Unfortunately, fans won’t get to see the alternate scenes that didn’t make the final cut in the DVD and Blu-ray release.

Director Gareth Edwards told Fandango that’s because many of the scenes, like the alternate version of the battle of Scarif in which Jyn Erso (Felicity Jones) is seen in an early trailer running across the beach with the plans to the Death Star in hand, were never completed. Others, like the scene where the TIE fighter rises to confront Jyn on the Imperial tower, were cut from the movie early on, when the filmmakers were still figuring out what the right version would be. And other plans for the film merely existed on paper and never made it into production.

“There’s not an individual scene that you can drag and drop and put on a Blu-ray,” Edwards told the site. “There are little things that would come and go during the process of postproduction, but they’re not scenes. They’re more moments within the scenes or a single shot.”

And there were many, many of those moments in Rogue One.

There was an opening crawl

Fans lamented the lack of an opening crawl, a staple of the Star Wars franchise, after Rogue One’s release. The story, in which the Rebel soldiers steal the plans to the Death Star that Luke Skywalker and the Rebels later use to blow it upwas basically the movie version of the opening crawl in A New Hope.

Edwards revealed during a Reddit AMA this month that the first draft of the script, written by Gary Whitta, did have a crawl and he told Entertainment Tonight last summer that the crawl was axed to further distance the standalone movie from the saga films.

Whitta declined to submit the document for fan inspection.

The evolution of Jyn Erso

Despite her early reluctance in the movie, Rogue One‘s main character Jyn Erso was always meant to be the leader of the ragtag group of Rebels who band together to steal the plans for the Death Star, the early concept art revealed. Her character ended up in a very different place than she started, however.

Riz Ahmed was supposed to play a crazed engineer

Riz Ahmed, who played the defecting Imperial pilot Bodhi Rook, was originally hired to play a different character.

In an early screenplay, Ahmed was supposed to play Bokan, an Imperial engineer who was kidnapped by Saw Gerrera and developed Stockholm Syndrome after years of living with him, Ahmed told EW. Gerrera needed Bokan because he lived on a planet with a strong electromagnetic field, which meant the electronics never worked.

Jyn and her Rebel crew’s ship originally went down on the moon where Gerrera was hiding out. (Part of the reason that Gerrera was never found by the Empire is that he modified his ships to survive in that environment where nothing else could, Whitta said.) Bokan would have helped them repair an old Imperial shuttle found on the planet.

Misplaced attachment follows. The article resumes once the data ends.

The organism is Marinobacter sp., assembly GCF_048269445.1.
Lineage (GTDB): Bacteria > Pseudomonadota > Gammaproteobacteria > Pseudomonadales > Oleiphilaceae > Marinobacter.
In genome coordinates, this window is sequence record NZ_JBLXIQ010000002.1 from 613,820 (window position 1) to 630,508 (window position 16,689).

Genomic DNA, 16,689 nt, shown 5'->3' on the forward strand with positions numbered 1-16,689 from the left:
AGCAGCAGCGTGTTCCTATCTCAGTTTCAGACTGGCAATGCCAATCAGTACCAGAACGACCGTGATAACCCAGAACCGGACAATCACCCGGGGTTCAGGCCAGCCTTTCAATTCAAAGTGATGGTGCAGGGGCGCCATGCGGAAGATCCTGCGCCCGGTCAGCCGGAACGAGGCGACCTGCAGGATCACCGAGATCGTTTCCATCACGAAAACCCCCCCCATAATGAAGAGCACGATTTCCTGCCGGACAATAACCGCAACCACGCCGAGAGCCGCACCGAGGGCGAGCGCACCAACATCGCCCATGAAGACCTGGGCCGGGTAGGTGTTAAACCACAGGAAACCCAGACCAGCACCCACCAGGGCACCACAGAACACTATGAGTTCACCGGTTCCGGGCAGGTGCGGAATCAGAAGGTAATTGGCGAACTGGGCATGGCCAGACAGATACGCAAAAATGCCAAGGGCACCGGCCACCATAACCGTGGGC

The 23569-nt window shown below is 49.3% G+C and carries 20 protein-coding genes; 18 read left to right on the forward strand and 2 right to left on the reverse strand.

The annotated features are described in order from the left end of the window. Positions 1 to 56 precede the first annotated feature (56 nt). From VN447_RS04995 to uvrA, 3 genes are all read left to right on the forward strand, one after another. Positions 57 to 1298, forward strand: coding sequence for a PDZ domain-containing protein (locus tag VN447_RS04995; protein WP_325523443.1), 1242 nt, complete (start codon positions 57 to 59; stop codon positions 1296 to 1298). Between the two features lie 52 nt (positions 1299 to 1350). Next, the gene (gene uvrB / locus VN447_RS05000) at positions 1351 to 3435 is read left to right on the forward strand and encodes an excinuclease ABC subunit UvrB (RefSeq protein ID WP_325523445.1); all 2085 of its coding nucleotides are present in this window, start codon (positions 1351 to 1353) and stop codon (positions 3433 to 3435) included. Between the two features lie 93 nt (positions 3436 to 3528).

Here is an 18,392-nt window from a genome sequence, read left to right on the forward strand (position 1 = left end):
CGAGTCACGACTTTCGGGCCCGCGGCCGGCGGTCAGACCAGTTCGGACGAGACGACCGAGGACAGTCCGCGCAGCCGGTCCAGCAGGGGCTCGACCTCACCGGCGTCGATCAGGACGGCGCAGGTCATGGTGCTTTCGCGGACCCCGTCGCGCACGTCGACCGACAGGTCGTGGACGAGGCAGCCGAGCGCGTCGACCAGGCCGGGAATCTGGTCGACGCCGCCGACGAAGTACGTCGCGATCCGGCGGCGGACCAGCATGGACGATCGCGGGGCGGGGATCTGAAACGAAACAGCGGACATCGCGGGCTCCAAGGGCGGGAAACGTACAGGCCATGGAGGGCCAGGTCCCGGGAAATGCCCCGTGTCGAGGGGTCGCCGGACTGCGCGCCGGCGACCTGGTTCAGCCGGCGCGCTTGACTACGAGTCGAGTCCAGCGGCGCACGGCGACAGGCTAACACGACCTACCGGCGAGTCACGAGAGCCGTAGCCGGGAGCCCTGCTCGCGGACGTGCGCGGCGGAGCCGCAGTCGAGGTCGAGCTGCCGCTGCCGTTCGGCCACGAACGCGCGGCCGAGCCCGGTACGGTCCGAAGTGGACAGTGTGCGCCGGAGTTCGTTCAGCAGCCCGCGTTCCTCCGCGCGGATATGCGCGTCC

Edwards said Bokan became Bodhi because he thought the evolution of a character, who started with the bad guys but morphed into a hero who dies for the rebellion, would have been stronger if he’d known Galen Erso, Jyn’s father. They named the character Bodhi, which means awakening, for that reason, Ahmed said.

Bodhi’s death was also tweaked in reshoots. In an earlier version, he died during the sequence where he risked his life to plug in the cable. He was shot running into the ship and crawled his way there, where he died, instead of perishing in the explosion, as he does in the finished film.

K-2SO also had a different fate

The re-programmed Imperial security droid was originally modeled after C-3PO, early concept art showed.

He was also slain by the villainous Krennic, in early filming, but that didn’t feel right, actor Alan Tudyk, who played the droid, told CinemaBlend. In the final version, K-2SO dies holding off the Stormtroopers while Jyn and Cassian Andor (Diego Luna) retrieve the plans for the Death Star.

Vader had a bonus kill scene

Darth Vader had a different kill sequence in another draft of the script. In what sounds like an epilogue, Krennic would have somehow survived the Death Star’s planet-killing laser and been rescued by Imperial forces. Just when he thought he made it and served the Empire valiantly, an off-screen force—Vader, presumably—would have mercilessly choked the life out of him for his failure.

Whitta, who drafted the initial script that was rewritten by Chris Weitz and then Tony Gilroy, said the scene was cut because it was too much of a stretch to keep Krennic alive, according to EW. The scene where Vader rampages a darkened hallway full of Rebels was added in later by another writer.

Alternate endings

There were at least three other ways Rogue One could have ended. This explains some of the footage from the trailers that was missing in the finished movie, which was broken down by Slashfilm.

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